Dr. Chelsea Jackson Roberts: I first met yoga as a senior at Spelman College. But I never actually went into a yoga class because I was quite intimidated. It wasn't until I graduated, and started moving through my early adulthood that I began to practice.
I was a third-grade public school teacher in Atlanta and it was during that time, I tried my first yoga class. My understanding was completely physical. I thought it was only a workout and that I would burn some calories and sweat in my hot yoga class. It was later in life that I found out yoga was so much more.
I also started to go deeper into meditation, which supported me through the trauma of losing one of my closest friends and Spelman sisters to gun violence. So it was definitely a journey that evolved that started as a workout and later became an integrated lifestyle for me.
xoN: How did yoga help you to move past that trauma?
CJR: I don't know if I moved past it, or confronted it. When we go through trauma, our bodies naturally go through a 'fight, flight, or freeze' [response]. And more than anything, I think I was numb. I hadn't reached out to a therapist and this was the first time I had experienced trauma that abrupt and of that magnitude. When I was in those yoga classes, I remembered something happening that allowed me to really connect with how I felt in the moment. It allowed me to embrace my body and how it was showing up.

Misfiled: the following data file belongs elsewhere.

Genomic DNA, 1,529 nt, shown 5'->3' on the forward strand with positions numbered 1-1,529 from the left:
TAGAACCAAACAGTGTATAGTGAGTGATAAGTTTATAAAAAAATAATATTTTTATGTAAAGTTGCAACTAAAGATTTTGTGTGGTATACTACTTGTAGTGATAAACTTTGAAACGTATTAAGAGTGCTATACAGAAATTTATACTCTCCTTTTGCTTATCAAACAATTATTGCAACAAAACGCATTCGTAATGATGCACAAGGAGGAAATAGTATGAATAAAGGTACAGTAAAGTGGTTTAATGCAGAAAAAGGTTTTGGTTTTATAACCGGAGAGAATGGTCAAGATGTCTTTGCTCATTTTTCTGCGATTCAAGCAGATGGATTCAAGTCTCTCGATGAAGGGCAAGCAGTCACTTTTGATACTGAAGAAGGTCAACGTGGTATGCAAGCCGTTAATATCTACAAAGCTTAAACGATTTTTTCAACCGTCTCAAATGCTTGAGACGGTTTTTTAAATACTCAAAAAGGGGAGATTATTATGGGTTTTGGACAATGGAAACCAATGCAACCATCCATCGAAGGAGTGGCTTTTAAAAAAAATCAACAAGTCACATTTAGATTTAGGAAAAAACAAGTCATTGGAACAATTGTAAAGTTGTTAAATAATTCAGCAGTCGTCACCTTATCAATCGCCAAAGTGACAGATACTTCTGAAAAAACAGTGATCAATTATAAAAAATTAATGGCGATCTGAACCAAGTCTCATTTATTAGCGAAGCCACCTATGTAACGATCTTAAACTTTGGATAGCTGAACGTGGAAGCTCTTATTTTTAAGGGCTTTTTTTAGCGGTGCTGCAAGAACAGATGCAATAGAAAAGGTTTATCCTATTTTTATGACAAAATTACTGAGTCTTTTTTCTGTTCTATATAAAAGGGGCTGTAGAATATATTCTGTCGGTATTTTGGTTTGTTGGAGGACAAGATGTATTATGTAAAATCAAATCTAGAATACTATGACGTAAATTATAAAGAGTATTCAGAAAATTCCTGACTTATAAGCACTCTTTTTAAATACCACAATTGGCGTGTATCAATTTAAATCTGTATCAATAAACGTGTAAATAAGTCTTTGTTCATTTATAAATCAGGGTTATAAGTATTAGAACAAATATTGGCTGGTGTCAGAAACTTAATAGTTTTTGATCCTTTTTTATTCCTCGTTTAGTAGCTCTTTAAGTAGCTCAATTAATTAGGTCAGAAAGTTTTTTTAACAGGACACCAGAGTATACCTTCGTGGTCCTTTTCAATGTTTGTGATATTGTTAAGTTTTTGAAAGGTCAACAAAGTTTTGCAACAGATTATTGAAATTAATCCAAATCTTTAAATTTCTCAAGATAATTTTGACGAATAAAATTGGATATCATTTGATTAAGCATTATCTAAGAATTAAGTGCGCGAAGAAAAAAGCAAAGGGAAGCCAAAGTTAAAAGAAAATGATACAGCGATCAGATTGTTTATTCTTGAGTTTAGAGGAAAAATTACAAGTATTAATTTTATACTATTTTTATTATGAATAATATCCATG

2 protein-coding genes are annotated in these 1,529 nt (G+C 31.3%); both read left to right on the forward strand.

There were mirrors in the class that allowed me to look at myself, in my eyes, and I started wondering what would have happened if I went back to that first experience of practicing yoga and feeling really whole. And then I used that to confront and embrace the experience that my body, my heart, and my mind were going through. And honestly, the more that I practiced yoga, it opened me up and supported me to begin to talk about what I was experiencing.
I then sought professional help from a therapist. It helped me lean into my faith and my community. So I think that yoga more than anything was this tool that opened me up to so many other ways of supporting me through the trauma.
"When I was in those yoga classes, I remembered something happening that allowed me to really connect with how I felt in the moment. It allowed me to embrace my body and how it was showing up... And honestly, the more that I practiced yoga, it opened me up and supported me to begin to talk about what I was experiencing."
Courtesy of Peloton
xoN: In addition to yoga being a tool to open you up, what were some other benefits?